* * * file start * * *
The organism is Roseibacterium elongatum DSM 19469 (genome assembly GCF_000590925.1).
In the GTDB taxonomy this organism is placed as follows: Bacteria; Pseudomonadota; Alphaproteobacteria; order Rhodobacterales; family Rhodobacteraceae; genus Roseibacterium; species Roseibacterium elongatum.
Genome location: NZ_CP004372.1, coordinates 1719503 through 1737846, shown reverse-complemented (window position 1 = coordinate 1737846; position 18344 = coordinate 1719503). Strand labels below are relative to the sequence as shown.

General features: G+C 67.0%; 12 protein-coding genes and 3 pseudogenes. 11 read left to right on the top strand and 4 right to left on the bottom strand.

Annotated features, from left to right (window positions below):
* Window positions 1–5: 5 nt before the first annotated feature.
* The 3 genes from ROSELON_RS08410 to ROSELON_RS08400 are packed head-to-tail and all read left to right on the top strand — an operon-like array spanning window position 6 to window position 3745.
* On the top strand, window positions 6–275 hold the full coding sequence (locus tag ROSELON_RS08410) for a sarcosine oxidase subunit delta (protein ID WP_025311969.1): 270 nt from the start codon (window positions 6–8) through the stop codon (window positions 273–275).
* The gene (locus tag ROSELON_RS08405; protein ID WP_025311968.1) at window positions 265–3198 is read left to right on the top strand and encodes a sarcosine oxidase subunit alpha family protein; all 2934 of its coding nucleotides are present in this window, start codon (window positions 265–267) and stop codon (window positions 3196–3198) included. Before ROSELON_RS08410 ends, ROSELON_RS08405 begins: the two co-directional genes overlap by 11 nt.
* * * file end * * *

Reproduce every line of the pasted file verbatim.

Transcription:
The organism is Roseibacterium elongatum DSM 19469 (genome assembly GCF_000590925.1).
In the GTDB taxonomy this organism is placed as follows: Bacteria; Pseudomonadota; Alphaproteobacteria; order Rhodobacterales; family Rhodobacteraceae; genus Roseibacterium; species Roseibacterium elongatum.
Genome location: NZ_CP004372.1, coordinates 1719503 through 1737846, shown reverse-complemented (window position 1 = coordinate 1737846; position 18344 = coordinate 1719503). Strand labels below are relative to the sequence as shown.

General features: G+C 67.0%; 12 protein-coding genes and 3 pseudogenes. 11 read left to right on the top strand and 4 right to left on the bottom strand.

Annotated features, from left to right (window positions below):
* Window positions 1–5: 5 nt before the first annotated feature.
* The 3 genes from ROSELON_RS08410 to ROSELON_RS08400 are packed head-to-tail and all read left to right on the top strand — an operon-like array spanning window position 6 to window position 3745.
* On the top strand, window positions 6–275 hold the full coding sequence (locus tag ROSELON_RS08410) for a sarcosine oxidase subunit delta (protein ID WP_025311969.1): 270 nt from the start codon (window positions 6–8) through the stop codon (window positions 273–275).
* The gene (locus tag ROSELON_RS08405; protein ID WP_025311968.1) at window positions 265–3198 is read left to right on the top strand and encodes a sarcosine oxidase subunit alpha family protein; all 2934 of its coding nucleotides are present in this window, start codon (window positions 265–267) and stop codon (window positions 3196–3198) included. Before ROSELON_RS08410 ends, ROSELON_RS08405 begins: the two co-directional genes overlap by 11 nt.